Both of Mr. Moyers’ guests today referenced the lack of “shame” surrounding the cadre of cronies who played such large roles in our current economic crisis.  I believe the concept of shame has nearly disappeared in today’s social structure as a dissincentive to engaging in unproductive and/or destructive behaviors.  In the current state of affairs, those who should be ashamed, as they would have been in previous generations, become the latest performers in the media circus enabling the “ashamed” to gain secondary profits from their initial unseemly behaviors that originally brought them under scrutiny.  As a result, a growing percentage of media consumers are more interested in watching the whole colorful circus of superficial news coverage as entertainment much like tuning in to a situation comedy.  The news media also profits from the increased numbers of viewers, regardless of how short-sighted their interest may be, and is then incentivized to seek out more shamefully-acting people to cover loudly, colorfully and entertainingly being careful not to dig too deeply lest they lose the interest of the growing audience of “news as entertainment” viewers.  So we cheer for President Clinton’s daliances in the White House, spend hours watching Hollywood ne’er-do-wells not doing well and envy the lifestyles of the richly famous because it is going to be fun as hell to see how the media covers their shame.  What they did and should be ashamed of has become secondary and we reward them for providing us with another distraction.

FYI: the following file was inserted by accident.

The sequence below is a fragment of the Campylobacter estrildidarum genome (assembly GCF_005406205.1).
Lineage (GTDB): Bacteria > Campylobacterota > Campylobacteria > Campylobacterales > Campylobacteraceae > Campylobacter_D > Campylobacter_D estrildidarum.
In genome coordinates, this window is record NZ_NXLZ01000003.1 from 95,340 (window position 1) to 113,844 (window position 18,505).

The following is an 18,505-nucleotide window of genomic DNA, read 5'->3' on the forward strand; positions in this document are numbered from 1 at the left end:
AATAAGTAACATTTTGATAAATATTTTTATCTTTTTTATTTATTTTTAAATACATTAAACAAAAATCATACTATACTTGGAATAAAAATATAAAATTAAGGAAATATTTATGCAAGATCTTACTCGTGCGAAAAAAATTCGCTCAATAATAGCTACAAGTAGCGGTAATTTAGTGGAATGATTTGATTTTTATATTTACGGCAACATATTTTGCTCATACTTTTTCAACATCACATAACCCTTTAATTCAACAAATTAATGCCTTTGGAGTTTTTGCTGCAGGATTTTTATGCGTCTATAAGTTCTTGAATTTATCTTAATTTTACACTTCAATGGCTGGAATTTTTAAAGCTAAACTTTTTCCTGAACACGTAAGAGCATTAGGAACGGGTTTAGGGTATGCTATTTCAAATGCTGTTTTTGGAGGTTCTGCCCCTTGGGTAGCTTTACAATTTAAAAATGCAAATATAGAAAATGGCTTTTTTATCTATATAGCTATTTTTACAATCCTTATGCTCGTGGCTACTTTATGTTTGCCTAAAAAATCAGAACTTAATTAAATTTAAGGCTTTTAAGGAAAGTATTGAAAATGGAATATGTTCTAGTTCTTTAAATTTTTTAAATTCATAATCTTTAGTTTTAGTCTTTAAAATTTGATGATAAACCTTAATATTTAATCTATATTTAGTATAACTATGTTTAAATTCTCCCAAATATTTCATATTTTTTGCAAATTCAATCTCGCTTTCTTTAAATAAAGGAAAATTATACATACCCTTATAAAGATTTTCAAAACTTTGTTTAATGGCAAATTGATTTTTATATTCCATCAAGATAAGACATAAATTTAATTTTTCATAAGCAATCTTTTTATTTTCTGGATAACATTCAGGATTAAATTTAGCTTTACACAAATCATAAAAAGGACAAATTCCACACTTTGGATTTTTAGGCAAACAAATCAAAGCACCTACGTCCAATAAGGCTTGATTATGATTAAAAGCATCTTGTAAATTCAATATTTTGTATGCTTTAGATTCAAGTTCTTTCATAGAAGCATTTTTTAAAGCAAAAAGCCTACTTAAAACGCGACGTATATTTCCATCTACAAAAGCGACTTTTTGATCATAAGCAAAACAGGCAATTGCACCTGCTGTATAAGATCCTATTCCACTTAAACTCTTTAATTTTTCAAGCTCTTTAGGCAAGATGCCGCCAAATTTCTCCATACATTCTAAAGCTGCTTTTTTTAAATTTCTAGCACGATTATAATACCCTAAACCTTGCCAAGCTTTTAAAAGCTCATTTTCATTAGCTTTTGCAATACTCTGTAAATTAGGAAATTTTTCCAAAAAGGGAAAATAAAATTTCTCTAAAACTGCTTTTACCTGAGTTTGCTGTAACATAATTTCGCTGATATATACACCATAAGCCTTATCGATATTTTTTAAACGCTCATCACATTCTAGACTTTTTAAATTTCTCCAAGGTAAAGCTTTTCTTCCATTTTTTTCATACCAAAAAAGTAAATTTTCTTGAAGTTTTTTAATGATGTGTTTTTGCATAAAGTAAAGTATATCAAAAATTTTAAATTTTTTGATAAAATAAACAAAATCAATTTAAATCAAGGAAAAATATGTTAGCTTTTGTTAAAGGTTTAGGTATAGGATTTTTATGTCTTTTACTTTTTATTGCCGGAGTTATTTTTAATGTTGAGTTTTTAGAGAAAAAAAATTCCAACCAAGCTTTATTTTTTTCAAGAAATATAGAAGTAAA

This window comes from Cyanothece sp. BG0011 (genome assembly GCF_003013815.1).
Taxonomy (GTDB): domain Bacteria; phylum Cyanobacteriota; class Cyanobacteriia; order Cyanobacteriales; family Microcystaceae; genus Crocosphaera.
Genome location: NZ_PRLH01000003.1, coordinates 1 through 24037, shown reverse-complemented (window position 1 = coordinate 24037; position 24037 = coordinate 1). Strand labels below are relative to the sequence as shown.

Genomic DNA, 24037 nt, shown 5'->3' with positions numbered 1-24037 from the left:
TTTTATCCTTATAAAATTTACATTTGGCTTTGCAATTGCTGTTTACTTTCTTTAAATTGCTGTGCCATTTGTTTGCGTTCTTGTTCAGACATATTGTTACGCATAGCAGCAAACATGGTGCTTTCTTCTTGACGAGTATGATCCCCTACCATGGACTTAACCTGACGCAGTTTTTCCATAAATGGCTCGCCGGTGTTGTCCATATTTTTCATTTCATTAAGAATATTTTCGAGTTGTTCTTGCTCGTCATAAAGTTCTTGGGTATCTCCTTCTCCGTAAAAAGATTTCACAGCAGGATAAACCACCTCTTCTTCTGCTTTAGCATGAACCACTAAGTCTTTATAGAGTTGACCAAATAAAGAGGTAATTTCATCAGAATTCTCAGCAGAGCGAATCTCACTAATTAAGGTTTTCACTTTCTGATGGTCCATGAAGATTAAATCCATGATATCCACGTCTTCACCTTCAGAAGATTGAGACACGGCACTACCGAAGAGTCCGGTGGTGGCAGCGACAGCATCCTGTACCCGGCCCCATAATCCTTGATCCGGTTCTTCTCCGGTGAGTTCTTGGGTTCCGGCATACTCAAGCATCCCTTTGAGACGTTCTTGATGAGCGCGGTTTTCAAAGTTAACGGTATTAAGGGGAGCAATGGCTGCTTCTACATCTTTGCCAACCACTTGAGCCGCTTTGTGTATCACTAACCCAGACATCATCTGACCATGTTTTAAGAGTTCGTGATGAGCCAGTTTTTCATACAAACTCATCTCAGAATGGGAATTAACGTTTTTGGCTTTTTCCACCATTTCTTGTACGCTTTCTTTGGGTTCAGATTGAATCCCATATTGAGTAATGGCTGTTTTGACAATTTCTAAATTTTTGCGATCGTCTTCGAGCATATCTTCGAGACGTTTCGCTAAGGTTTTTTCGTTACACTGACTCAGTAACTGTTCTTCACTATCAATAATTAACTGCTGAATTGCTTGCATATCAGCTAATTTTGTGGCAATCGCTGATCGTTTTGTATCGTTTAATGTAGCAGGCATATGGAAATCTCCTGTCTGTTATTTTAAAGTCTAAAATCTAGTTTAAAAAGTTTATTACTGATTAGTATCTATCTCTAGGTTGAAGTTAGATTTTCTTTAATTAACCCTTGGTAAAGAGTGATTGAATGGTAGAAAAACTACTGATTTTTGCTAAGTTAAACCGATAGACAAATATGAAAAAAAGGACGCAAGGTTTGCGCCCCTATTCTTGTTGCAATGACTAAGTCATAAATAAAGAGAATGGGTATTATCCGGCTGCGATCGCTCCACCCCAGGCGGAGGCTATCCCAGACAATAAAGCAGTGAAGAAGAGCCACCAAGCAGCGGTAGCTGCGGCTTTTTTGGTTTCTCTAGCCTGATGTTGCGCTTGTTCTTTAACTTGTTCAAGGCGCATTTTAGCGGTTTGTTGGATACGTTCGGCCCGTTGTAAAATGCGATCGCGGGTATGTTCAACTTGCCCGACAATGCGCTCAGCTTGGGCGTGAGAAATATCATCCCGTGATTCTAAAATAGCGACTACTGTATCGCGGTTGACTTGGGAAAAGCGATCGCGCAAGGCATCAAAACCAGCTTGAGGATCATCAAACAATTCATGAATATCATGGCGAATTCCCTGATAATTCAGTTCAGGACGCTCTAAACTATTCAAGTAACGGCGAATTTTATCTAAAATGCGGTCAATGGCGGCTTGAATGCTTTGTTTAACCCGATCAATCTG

• Rick Norlund

    Grady, I’m doing that here!

  • Rick Norlund

    RCH, consider this “The SS had mounted one “operation” in Warsaw, in
    spring 1942. Then it had clear the Warsaw ghetto with grenades and
    flame-throwers, and succeeded in killing about 50,000 Poland Jews. Dispatches of
    commanding officers, together with illustration, had been sumptuously bound and
    circulated privately among higher Nazi, and that action was called as SS ‘battle
    honor’.” http://www.flickr.com/photos/nostri-imago/4427918003/

    In otherwords, these corporate “socialcrats” are honored by their governments, local, state and federal, by their boards, and stock holders, how many were even fired much less prosecuted?

    Consider this quote from the above article. “Sadism walked tall that day and it was turned on nuns, nurses, doctors and
    voluntary helpers.” In fact, ‘sadism” was unleashed by the SS on thousands of thousands in war torn Warsaw that day!

  • Rick Norlund
  • Nasrinsaf03

    What is your suggestion? I’m willing to help  and don’t have any idea how?

  • Rick Norlund

    Editor, thanks, I compose in MS Word 2010, it doesn’t seem to paste very well into this discussion. Rick

  • Rick Norlund

    Marie, I’ll tell you this, our Constitution means nothing more or nothing less than what 9 people tell us it means — i.e., the US Supreme Court!

  • Rick Norlund

    Grady, he could not possibly be worse than Bush II.